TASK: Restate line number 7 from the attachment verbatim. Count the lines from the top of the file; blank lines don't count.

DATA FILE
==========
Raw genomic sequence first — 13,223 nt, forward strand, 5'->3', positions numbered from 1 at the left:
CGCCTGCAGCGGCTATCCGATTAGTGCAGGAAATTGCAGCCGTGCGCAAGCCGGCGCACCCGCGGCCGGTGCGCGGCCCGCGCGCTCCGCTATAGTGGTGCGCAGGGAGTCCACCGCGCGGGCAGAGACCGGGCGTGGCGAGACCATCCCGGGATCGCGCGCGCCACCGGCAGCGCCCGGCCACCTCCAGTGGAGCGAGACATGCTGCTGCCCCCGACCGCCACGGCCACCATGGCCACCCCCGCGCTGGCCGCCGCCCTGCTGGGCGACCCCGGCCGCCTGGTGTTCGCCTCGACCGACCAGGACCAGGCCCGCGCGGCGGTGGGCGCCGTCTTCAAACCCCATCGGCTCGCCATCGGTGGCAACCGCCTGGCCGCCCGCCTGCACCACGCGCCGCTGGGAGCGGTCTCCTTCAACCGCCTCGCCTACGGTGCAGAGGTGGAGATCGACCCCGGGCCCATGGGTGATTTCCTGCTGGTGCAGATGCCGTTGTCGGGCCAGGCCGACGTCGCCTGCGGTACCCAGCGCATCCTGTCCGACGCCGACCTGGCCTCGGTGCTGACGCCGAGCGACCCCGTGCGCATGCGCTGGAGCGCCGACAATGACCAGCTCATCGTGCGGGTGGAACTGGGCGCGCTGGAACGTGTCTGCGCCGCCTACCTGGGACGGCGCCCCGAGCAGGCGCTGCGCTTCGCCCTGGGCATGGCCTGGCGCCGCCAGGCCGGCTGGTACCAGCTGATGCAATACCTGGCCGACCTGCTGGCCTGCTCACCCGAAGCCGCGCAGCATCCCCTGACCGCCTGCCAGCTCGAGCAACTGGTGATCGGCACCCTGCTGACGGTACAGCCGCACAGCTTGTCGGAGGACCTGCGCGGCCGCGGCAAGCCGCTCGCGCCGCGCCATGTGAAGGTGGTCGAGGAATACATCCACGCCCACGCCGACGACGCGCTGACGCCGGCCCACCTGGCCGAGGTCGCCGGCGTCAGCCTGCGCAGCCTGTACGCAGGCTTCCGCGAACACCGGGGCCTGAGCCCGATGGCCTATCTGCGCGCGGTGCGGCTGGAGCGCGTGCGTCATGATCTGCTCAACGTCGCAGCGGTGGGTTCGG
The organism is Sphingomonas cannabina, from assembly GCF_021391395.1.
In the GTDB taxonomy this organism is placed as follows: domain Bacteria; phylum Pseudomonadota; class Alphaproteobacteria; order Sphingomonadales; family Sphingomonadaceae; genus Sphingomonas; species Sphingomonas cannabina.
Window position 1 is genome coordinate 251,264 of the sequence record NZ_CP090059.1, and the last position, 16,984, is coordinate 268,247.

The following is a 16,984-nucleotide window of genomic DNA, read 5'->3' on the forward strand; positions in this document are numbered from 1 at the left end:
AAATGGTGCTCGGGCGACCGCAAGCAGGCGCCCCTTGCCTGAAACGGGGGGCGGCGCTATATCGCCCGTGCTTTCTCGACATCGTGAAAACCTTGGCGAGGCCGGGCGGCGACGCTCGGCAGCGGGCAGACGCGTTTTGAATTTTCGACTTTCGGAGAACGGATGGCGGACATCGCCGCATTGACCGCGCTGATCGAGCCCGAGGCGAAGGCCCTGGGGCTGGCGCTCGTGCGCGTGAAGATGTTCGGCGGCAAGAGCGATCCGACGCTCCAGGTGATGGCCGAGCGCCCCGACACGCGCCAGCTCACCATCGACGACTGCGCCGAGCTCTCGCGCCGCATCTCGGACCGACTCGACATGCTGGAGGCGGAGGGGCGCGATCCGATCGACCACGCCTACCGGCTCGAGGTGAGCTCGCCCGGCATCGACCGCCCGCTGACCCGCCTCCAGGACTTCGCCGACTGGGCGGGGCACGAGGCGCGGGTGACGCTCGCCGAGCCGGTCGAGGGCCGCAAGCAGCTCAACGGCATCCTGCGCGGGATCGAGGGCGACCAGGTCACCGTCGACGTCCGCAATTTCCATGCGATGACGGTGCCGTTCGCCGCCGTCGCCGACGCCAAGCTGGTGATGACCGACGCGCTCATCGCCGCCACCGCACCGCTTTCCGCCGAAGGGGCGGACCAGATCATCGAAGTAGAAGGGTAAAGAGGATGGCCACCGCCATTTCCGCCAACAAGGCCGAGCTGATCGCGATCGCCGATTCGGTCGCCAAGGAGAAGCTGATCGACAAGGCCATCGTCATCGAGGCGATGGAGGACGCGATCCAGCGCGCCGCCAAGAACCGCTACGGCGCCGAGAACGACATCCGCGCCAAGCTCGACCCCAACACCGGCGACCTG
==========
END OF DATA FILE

AAATGGTGCTCGGGCGACCGCAAGCAGGCGCCCCTTGCCTGAAACGGGGGGCGGCGCTATATCGCCCGTGCTTTCTCGACATCGTGAAAACCTTGGCGAGGCCGGGCGGCGACGCTCGGCAGCGGGCAGACGCGTTTTGAATTTTCGACTTTCGGAGAACGGATGGCGGACATCGCCGCATTGACCGCGCTGATCGAGCCCGAGGCGAAGGCCCTGGGGCTGGCGCTCGTGCGCGTGAAGATGTTCGGCGGCAAGAGCGATCCGACGCTCCAGGTGATGGCCGAGCGCCCCGACACGCGCCAGCTCACCATCGACGACTGCGCCGAGCTCTCGCGCCGCATCTCGGACCGACTCGACATGCTGGAGGCGGAGGGGCGCGATCCGATCGACCACGCCTACCGGCTCGAGGTGAGCTCGCCCGGCATCGACCGCCCGCTGACCCGCCTCCAGGACTTCGCCGACTGGGCGGGGCACGAGGCGCGGGTGACGCTCGCCGAGCCGGTCGAGGGCCGCAAGCAGCTCAACGGCATCCTGCGCGGGATCGAGGGCGACCAGGTCACCGTCGACGTCCGCAATTTCCATGCGATGACGGTGCCGTTCGCCGCCGTCGCCGACGCCAAGCTGGTGATGACCGACGCGCTCATCGCCGCCACCGCACCGCTTTCCGCCGAAGGGGCGGACCAGATCATCGAAGTAGAAGGGTAAAGAGGATGGCCACCGCCATTTCCGCCAACAAGGCCGAGCTGATCGCGATCGCCGATTCGGTCGCCAAGGAGAAGCTGATCGACAAGGCCATCGTCATCGAGGCGATGGAGGACGCGATCCAGCGCGCCGCCAAGAACCGCTACGGCGCCGAGAACGACATCCGCGCCAAGCTCGACCCCAACACCGGCGACCTG